CS348B Lecture 7                                      Pat Hanrahan, 2005
Perspective Transformation

Thin lens equation

1 1 1          fz
   z 
z z f        z f
fx
 x 
z f
fy
 y 
z f

Represent transformation as a 4x4 matrix
CS348B Lecture 7                           Pat Hanrahan, 2005
Depth of Field
Depth of Field

From London and Upton
CS348B Lecture 7                           Pat Hanrahan, 2005
Circle of Confusion

s            s
z            z        d

a                  c

Focal Plane                Back Plane

Circle of confusion proportional                 c d  s  z
 
to the size of the aperture                      a z     z

CS348B Lecture 7                                        Pat Hanrahan, 2005
Depth of Focus [Image Space]
s           s
Depth of focus 
a
Equal circles of confusion
Two planes: near and far
zf             z f

c d  s  z f
f
c
     
a z f   z f
d
f
zn                
zn
c dn zn  s 
  
                                               c

a zn     
zn


dn
CS348B Lecture 7                               Pat Hanrahan, 2005
Depth of Focus [Image Space]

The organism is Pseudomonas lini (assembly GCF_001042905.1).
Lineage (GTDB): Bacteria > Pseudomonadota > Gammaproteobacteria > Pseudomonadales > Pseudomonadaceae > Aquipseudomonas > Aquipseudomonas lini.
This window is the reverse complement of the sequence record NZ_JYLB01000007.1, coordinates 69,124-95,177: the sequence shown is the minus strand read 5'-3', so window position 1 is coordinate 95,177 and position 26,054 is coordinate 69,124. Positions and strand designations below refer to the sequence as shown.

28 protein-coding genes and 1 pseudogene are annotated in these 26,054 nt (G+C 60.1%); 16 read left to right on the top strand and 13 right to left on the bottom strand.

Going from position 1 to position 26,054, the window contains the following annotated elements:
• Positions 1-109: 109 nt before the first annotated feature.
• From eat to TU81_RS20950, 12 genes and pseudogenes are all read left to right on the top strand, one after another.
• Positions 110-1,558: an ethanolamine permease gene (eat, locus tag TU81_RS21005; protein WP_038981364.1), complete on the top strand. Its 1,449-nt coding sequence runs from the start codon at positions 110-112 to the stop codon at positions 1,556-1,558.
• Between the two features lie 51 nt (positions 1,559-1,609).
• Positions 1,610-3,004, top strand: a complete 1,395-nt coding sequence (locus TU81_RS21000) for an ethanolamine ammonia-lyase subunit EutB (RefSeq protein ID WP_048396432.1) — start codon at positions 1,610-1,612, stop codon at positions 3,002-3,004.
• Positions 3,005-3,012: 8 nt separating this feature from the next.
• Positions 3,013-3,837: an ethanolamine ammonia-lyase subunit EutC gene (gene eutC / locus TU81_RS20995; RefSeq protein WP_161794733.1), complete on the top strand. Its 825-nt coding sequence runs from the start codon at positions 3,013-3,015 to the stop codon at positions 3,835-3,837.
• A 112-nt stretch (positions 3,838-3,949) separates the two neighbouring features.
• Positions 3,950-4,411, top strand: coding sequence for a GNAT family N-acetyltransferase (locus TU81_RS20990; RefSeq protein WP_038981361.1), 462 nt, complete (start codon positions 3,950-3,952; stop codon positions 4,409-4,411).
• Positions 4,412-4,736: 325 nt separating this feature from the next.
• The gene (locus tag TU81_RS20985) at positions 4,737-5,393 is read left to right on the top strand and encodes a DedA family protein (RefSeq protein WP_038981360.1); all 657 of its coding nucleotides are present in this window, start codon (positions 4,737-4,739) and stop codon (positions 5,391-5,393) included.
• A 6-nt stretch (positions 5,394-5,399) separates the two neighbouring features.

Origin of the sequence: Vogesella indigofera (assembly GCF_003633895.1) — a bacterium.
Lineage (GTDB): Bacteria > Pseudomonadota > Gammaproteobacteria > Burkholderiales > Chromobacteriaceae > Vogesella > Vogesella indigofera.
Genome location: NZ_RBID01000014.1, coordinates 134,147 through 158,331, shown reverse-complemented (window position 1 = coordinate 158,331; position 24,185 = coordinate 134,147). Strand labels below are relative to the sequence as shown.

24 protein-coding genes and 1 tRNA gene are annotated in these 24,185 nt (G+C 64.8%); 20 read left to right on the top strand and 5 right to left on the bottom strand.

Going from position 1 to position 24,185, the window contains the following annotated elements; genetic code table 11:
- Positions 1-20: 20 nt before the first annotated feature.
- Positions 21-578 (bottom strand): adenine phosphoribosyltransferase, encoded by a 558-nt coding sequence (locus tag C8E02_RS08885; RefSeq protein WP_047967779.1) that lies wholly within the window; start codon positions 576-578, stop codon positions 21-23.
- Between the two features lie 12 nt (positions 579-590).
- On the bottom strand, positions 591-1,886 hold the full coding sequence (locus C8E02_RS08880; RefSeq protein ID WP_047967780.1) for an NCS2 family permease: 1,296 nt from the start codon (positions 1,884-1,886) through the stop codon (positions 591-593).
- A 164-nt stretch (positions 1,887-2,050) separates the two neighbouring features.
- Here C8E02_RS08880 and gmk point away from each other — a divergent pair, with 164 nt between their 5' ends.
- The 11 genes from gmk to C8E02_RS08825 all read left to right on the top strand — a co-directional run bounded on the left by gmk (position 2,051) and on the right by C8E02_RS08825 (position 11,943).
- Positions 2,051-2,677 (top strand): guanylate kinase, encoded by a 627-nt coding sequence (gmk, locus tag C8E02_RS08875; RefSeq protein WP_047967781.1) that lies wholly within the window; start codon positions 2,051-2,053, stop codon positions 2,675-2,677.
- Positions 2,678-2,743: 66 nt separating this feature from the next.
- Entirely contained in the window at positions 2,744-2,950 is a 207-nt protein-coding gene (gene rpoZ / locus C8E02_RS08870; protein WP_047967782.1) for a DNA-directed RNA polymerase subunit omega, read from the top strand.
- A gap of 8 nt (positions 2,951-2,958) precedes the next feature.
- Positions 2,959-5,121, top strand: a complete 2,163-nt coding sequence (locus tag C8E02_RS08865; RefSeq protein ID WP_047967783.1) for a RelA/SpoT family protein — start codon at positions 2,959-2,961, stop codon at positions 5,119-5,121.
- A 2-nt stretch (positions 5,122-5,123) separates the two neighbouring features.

s           s
Depth of focus 
a
Equal circles of confusion

zf             z f

c d  s  z f
f              1 1  c
                     1                                      c
a z f   z f       z f s  a 
d
f
zn                
zn
c dn zn  s
          1 1  c                                            c
               1  

a zn     
zn     zn s   a 


dn
CS348B Lecture 7                               Pat Hanrahan, 2005
Depth of Focus [Image Space]

Depth of focus 
Equal circles of confusion

1 1  c              1 1  c            z f
 1                1                       s
z f s  a          zn s   a 

c
1 1      1
 2

z f zn  s                        
zn

1 1 2c 1
 

z f zn a s

CS348B Lecture 7                         Pat Hanrahan, 2005
Depth of Field [Object Space]

Depth of field 
Equal circles of confusion
zf
1 1 1         1 1 1     1 1 1
                       
s s f         
zn zn f   z f z f f
c
1 1    1
 2
zn z f s                           zn

1 1 2c  1 1  2 c 1                                    c
    
zn z f a  f s a f

CS348B Lecture 7                               Pat Hanrahan, 2005
Hyperfocal Distance
1 1    1                   a
 2                  N     zf
zn z f s                   f